Boeing Unveils Hydrogen-Powered Unmanned Phantom Eye Aircraft

July 13, 2010

The Boeing Company today unveiled the hydrogen-powered Phantom Eye unmanned airborne system, a demonstrator that will stay aloft at 65,000 feet for up to four days.

"Phantom Eye is the first of its kind and could open up a whole new market in collecting data and communications," Darryl Davis, president of Boeing Phantom Works, said today at the unveiling ceremony in St. Louis. "It is a perfect example of turning an idea into a reality. It defines our rapid prototyping efforts and will demonstrate the art-of-the-possible when it comes to persistent intelligence, surveillance and reconnaissance. The capabilities inherent in Phantom Eye's design will offer game-changing opportunities for our military, civil and commercial customers."

Later this summer, Phantom Eye will be shipped to NASA’s Dryden Flight Research Center at Edwards Air Force Base, Calif., to begin a series of ground and taxi tests in preparation for its first flight in early 2011. That debut flight is expected to last between four and eight hours.

"The program is moving quickly, and it’s exciting to be part of such a unique aircraft," said Drew Mallow, Phantom Eye program manager for . "The propulsion system will be the key to Phantom Eye's success. It is very efficient and offers great fuel economy, and its only byproduct is water, so it's also a 'green' aircraft."

Phantom Eye is powered by two 2.3-liter, four-cylinder engines that provide 150 horsepower each. It has a 150-foot wingspan, will cruise at approximately 150 knots and can carry up to a 450-pound payload.

Key Phantom Eye suppliers and partners include Ford Motor Company (engines); Aurora Flight Sciences (wing); Mahle Powertrain (propulsion controls); Ball Aerospace (fuel tanks); Turbosolutions Engineering (turbochargers); the Defense Advanced Research Projects Agency; and NASA.

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not rated yet Jul 13, 2010
When they say "hydrogen-powered", I immediately think "fuel cells". Then I read on to see "two 2.3-liter, four-cylinder engines". WTF? Why hydrogen, then? Wouldn't they have gotten better mileage out of jet fuel?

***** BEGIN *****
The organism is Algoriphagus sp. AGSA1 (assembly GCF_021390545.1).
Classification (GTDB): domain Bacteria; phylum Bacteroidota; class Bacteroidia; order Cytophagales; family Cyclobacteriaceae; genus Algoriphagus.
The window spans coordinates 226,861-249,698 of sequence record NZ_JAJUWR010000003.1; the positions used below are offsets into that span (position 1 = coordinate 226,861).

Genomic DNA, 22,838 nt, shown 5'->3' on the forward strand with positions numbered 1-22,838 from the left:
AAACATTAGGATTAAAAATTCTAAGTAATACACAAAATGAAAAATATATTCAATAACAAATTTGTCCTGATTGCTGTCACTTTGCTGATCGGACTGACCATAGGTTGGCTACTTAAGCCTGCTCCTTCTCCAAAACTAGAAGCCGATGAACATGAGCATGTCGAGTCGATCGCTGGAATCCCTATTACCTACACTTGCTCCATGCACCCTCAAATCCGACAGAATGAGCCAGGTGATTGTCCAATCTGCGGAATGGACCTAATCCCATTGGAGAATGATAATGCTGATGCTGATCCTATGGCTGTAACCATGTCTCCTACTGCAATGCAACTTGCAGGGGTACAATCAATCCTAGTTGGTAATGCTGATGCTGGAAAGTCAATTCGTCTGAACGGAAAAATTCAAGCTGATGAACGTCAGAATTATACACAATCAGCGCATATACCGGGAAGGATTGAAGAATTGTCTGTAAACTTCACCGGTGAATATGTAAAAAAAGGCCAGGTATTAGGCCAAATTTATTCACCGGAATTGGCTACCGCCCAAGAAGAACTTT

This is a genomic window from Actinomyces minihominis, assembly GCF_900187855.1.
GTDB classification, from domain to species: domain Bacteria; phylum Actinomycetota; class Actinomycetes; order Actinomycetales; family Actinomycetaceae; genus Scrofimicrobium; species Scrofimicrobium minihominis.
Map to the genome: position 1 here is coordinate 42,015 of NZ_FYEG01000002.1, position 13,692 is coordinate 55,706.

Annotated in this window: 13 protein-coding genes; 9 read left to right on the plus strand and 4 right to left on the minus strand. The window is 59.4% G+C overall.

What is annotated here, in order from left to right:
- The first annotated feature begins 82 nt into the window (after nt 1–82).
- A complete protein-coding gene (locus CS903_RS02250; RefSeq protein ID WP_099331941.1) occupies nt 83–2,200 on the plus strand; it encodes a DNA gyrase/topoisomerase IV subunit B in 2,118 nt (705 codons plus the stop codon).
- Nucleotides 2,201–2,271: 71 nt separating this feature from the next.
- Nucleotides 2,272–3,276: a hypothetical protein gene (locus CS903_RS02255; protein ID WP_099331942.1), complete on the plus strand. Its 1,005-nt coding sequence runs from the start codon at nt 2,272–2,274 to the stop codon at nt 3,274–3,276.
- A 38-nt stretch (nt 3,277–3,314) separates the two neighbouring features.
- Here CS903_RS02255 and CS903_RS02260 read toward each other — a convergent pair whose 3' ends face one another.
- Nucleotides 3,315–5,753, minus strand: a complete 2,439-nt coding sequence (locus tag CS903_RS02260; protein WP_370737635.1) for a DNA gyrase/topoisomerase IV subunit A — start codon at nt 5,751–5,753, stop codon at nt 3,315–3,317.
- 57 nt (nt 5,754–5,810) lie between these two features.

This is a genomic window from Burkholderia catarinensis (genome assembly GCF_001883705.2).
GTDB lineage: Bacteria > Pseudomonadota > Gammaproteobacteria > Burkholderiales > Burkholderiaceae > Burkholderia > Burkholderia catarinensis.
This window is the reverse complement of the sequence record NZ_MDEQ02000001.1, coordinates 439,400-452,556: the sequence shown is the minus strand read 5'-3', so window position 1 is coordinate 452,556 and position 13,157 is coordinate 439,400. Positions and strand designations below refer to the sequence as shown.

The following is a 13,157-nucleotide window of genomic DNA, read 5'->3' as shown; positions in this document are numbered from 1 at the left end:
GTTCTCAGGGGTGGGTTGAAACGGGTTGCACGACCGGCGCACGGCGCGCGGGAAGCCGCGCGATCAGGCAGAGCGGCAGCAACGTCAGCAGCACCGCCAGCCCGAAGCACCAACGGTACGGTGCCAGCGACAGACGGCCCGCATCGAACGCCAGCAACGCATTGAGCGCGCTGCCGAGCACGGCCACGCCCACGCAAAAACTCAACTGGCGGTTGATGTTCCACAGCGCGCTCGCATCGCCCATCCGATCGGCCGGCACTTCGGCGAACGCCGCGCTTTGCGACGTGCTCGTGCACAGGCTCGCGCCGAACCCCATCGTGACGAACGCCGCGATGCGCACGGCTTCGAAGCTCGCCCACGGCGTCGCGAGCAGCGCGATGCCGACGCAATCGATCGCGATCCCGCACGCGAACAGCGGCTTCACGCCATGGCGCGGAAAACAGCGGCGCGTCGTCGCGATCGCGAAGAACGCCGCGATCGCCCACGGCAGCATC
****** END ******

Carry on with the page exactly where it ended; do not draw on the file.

3 / 5 (2) Jul 13, 2010
When they say "hydrogen-powered", I immediately think "fuel cells". Then I read on to see "two 2.3-liter, four-cylinder engines". WTF? Why hydrogen, then? Wouldn't they have gotten better mileage out of jet fuel?

Probably quite right but you neglect the ability to then call it "green" and the kudos - and presumably sales - derived thereby. (They conveniently ignore the energy requirements to make the hydrogen gas in the first place.)

Or am I being too cynical?
not rated yet Jul 13, 2010
If it were fuel cells, they could add solar panels and run it off the sun during daylight hours.
not rated yet Jul 13, 2010
You can run a Internal combustion engine straight off of an H2 tank. You just need a better lubrication system to compensate for the water that is produced.
not rated yet Jul 14, 2010
The part I like about this is using a Ford Ranger engine in a Boeing reconnaissance craft. I love the idea of using existing parts and components from other industries to create new products cheaper and faster than designing new ones.
not rated yet Jul 19, 2010
"...could open up a whole new market in collecting data and communications."

Apart from being powered by hydrogen, what's the big deal? A measly 450 pound payload isn't that promising for new capabilities. I hope the true nature of this plane is just classified

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